With the postseason quickly approaching, JMU lacrosse is in prime position to compete for not only a CAA title, but a national championship. The Dukes are ranked No. 4 in the nation and first in conference standings with an undefeated record in CAA play and are 15-1 overall.
It appears the only team with a realistic chance to compete with JMU in the upcoming CAA tournament is 14-2 Towson, which is ranked No. 6 in the country. The Dukes and Tigers have established themselves as the class of the conference, as middling Hofstra is the only other team in the CAA with a winning record.
Either JMU or Towson has won the CAA tournament every year since 2008, and it’s likely that will continue this season. The Dukes appear to be the favorites to win the third conference title in four seasons, but the Tigers — seeking their seventh title in 11 years — won’t be an easy out.
This season, the Dukes have been dominant on both ends of the field and lead the CAA in goals per game and are tied for fewest goals per game. It’s no surprise the Tigers are second and tied for first, respectively, in those categories.
It’s clear JMU and Towson are the conference’s two best teams, and goal differential reveals it’s not even close. The Dukes are outscoring opponents by a margin of 7.5 goals per game, the Tigers are winning by 6.2 and Hofstra is a distant third at 1.1, while the other four teams have let in more goals than they’ve scored.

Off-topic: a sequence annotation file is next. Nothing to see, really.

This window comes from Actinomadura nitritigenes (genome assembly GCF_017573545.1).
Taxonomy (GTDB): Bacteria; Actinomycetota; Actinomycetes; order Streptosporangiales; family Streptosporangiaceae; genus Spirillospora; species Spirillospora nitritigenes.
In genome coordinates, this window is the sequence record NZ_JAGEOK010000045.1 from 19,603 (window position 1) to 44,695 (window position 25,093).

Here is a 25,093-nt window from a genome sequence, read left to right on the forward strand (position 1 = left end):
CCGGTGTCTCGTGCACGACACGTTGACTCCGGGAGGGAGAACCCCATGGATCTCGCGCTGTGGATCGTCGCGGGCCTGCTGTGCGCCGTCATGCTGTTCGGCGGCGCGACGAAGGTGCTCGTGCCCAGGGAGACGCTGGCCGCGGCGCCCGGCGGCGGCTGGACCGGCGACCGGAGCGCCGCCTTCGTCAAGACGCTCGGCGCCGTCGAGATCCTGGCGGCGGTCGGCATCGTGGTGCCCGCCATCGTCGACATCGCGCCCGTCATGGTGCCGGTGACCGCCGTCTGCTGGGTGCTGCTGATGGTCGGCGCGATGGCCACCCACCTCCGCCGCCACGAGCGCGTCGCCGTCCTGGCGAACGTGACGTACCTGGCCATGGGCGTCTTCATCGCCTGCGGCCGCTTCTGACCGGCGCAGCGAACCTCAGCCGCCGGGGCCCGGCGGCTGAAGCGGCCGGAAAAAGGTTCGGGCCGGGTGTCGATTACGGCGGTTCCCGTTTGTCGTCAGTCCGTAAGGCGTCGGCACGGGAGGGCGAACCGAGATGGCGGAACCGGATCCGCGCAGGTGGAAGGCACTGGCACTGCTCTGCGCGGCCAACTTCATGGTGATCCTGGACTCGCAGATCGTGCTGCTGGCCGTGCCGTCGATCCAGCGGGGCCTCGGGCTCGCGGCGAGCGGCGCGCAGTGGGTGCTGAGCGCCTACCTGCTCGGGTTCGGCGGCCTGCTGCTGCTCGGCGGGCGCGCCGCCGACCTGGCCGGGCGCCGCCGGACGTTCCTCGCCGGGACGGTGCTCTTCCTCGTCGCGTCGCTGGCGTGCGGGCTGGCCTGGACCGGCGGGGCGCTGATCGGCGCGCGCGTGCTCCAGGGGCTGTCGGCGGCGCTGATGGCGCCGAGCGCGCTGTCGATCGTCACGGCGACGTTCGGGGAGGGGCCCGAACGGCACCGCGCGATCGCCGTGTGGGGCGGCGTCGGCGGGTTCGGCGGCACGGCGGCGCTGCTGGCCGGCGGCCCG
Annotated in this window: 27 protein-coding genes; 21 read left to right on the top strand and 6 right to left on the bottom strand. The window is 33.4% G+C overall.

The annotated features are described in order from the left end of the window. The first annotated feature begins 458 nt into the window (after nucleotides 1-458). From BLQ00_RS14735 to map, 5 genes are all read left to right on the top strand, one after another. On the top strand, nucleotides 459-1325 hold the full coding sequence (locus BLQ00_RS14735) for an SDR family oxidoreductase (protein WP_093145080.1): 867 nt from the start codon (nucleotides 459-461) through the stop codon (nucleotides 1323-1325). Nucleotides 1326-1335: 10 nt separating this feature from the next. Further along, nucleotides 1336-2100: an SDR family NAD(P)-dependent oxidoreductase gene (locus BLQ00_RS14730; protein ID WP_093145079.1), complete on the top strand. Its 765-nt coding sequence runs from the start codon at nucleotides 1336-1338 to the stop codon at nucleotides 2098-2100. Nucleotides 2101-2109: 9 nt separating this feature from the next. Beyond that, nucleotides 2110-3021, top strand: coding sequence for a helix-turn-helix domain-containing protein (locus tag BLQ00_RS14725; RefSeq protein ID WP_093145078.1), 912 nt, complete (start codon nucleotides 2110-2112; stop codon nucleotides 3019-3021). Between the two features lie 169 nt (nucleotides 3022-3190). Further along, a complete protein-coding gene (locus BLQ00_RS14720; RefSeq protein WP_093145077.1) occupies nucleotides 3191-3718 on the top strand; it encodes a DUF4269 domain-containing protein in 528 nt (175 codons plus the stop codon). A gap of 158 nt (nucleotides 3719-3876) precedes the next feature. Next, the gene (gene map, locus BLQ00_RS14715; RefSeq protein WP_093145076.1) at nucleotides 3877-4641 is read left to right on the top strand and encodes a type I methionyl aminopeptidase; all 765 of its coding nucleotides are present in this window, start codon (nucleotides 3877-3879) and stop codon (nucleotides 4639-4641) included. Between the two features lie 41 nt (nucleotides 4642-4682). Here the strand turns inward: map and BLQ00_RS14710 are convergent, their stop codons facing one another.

Towson leads the CAA in shooting percentage and save percentage. While the Tigers are more efficient than JMU in both categories, the Dukes have taken far more shots, which explains the lower shooting percentage despite more goals made by JMU.
As the season winds down, goals will be tougher to come by, and teams that shoot more fare better than teams that make shots at a high clip. In the postseason, shooting a high-volume of shots is more likely to carry over than a high scoring rate.
Last year, JMU averaged 28.6 shots per game in the regular season and 26 in the postseason. Meanwhile, Towson shot just 36 percent in last year’s postseason overtime loss to Elon after shooting nearly 48 percent of shots on the season. If the Tigers made 48 percent of their 25 shots, they would’ve scored 12 goals instead of nine and come away with a win instead of a season-ending loss.
This year, the Tigers are scoring on 50.7 percent of shots in wins and 40.4 percent in losses, which proves the key to taking down Towson is taking away the team’s easy goals. Slowing
Towson’s offense is easier said than done, as the only two teams to do it were ranked No. 1 and 16 in the country when they beat the Tigers.
It’s simple math: Towson leads the conference in save percentage at 53 percent, so the Dukes have to shoot a high volume to ensure that, while many shots will be saved, enough will go in to keep the team in front. If JMU shoots the same amount of shots as Towson, chances are the Tigers’ CAA-best defense will allow fewer goals than the Dukes.
The season is quickly winding down, and as fate would have it, JMU will conclude the regular season on the road in Towson. This will be a revealing game that could decide who has the No. 1 seed in the CAA tournament.
Fortunately for the Dukes, the conference tournament will be held in Harrisonburg, so if — or when — the teams meet again, JMU will have home-field advantage. There might not be an obvious favorite between the two, but if scoring volume leads to victory, the Dukes should come out on top.